What Does the Shift to HTML 5 Mean for Digital Ads

It’s finally happened.

Steve Jobs’ 2010 premonition that “New open standards created in the mobile era, such as HTML5, will win on mobile devices (and PCs too)” has come true – Adobe Flash, the mainstay of digital advertising for so long, is retiring from active service. It’s time to say goodbye and for HTML5 to take centre stage.

The shift from using Adobe Flash to HTML5 in digital ads has become a reality. Google Chrome devices no longer support it and iOS never has. The likes of Amazon and Facebook are switching to exclusively using HTML5 for promotional content, too. Many major mobile devices can’t support Flash, which is encouraging a major downward turn, and the other major browsers are expected to follow suit very soon – the final nails in Flash’s coffin.

It was actually Apple’s refusal to support Flash that led to the spread of HTML5, and many developers learning how to use it. It also assures Apple as ‘before their time’, as the rest of the industry makes the shift from Flash to HTML5 five years after Jobs’ prediction. Though in its infancy then, it’s now fully formed and ready to take its place as a plugin-free, graphically-rich digital ad platform in Flash’s stead.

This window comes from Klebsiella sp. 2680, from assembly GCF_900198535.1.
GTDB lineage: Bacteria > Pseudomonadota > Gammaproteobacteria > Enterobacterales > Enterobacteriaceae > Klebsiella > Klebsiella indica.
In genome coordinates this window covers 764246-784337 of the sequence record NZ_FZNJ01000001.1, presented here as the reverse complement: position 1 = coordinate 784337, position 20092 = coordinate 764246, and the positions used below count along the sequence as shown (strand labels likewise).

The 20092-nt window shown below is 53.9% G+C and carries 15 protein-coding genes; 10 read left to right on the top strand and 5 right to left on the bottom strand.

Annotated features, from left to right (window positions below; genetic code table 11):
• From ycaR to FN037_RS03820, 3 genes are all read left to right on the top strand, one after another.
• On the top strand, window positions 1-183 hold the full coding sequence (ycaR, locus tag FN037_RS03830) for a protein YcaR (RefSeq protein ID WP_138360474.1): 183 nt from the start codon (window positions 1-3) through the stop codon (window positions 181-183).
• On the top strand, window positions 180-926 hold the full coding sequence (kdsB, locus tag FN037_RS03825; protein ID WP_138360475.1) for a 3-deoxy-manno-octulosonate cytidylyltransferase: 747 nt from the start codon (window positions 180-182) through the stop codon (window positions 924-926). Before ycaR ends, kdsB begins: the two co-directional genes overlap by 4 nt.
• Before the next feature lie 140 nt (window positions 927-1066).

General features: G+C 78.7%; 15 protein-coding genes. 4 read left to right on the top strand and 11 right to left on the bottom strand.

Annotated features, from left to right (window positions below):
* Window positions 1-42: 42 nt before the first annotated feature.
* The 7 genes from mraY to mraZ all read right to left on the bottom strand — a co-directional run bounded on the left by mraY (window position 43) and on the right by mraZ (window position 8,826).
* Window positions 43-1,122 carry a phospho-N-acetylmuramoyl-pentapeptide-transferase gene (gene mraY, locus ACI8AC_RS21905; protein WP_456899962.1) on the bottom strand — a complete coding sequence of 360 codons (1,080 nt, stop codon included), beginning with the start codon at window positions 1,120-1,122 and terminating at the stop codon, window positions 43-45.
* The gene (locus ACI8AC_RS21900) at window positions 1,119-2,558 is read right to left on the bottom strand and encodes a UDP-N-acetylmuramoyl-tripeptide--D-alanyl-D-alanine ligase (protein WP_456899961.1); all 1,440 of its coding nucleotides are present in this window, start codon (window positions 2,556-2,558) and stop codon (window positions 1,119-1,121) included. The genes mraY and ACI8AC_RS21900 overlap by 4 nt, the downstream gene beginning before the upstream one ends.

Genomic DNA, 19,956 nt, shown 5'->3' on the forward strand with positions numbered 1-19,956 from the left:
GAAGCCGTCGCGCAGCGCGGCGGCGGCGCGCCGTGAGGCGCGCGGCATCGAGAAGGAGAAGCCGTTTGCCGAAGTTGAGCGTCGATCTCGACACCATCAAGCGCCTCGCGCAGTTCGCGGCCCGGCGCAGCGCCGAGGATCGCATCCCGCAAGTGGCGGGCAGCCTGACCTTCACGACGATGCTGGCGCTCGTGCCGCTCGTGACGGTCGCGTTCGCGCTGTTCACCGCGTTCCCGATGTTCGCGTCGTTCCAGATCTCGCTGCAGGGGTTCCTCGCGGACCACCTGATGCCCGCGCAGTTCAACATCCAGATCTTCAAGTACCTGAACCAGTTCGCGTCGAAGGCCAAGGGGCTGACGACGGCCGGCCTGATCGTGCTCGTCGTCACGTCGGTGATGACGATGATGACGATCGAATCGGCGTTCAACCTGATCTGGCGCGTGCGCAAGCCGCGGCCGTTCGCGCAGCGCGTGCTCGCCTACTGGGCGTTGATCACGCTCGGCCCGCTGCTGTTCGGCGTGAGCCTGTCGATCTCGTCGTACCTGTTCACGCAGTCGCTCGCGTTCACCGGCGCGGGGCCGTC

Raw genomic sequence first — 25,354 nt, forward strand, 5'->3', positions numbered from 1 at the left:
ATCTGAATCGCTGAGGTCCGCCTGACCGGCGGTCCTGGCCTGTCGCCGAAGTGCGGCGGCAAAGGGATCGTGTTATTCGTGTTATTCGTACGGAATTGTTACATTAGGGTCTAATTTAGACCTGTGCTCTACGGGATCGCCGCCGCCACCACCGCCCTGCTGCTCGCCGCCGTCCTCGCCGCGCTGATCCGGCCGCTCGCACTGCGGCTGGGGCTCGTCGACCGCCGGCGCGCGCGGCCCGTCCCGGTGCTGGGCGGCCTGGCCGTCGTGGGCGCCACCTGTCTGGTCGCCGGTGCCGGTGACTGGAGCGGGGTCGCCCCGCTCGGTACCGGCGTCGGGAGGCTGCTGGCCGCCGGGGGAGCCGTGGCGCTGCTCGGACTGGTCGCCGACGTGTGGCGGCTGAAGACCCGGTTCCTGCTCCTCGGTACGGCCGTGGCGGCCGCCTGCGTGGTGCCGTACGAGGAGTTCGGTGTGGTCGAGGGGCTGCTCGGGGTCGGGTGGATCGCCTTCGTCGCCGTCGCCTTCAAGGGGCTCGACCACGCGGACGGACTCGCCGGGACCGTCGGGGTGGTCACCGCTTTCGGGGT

But what will the shift from Flash to HTML5 mean for digital ads? In this article, we’ll try to answer that question in more detail, but for an overarching answer, let’s look to the guys at IAB:

“It will usher in a new era of media rich and responsive ad units that will be seamlessly served across devices, platforms and browsers.”


In an upgrade to their ‘HTML5 for Digital Advertising’ guide, IAB assert that the move to HTML5 is a necessity. Their Senior Vice President, Scott Cunnigham, said that: “The transition to HTML5 is paramount for improving user-experience online.”

“There is a reason that HTML5 has rapidly become the industry standard: It enables deeply immersive and responsive consumer marketing experiences that render gorgeously and easily across screens”

Business Wire

The first, and probably most significant, advantage of the move to using HTML5 for digital ads is security. HTML5 are working hard to respond to mal-advertising attacks on Yahoo and MSN, to avoid the infiltration of legitimate digital ad networks by malicious promos.

Another major advantage of HTML5 over Flash is its mobile performance. As browsing behaviour shifts dramatically in favour of mobile devices, it’s important that digital ads are designed to be mobile-friendly and capable of running on any machine. HTML5 renders multimedia content on any device – iPhone, Android, iPad, Microsoft, Surface – while Flash is not supported on all gadgets.

HTML5 is designed to create an ad-supported digital landscape, with faster ad load time and less clutter. Experts see this shift as digital ad technology coming of age, and adapting to meet the challenges of 2015. Are you looking for a developer with the skills to help you make the most of that shift? Let us help you find the niche large enterprise tech expertise you need.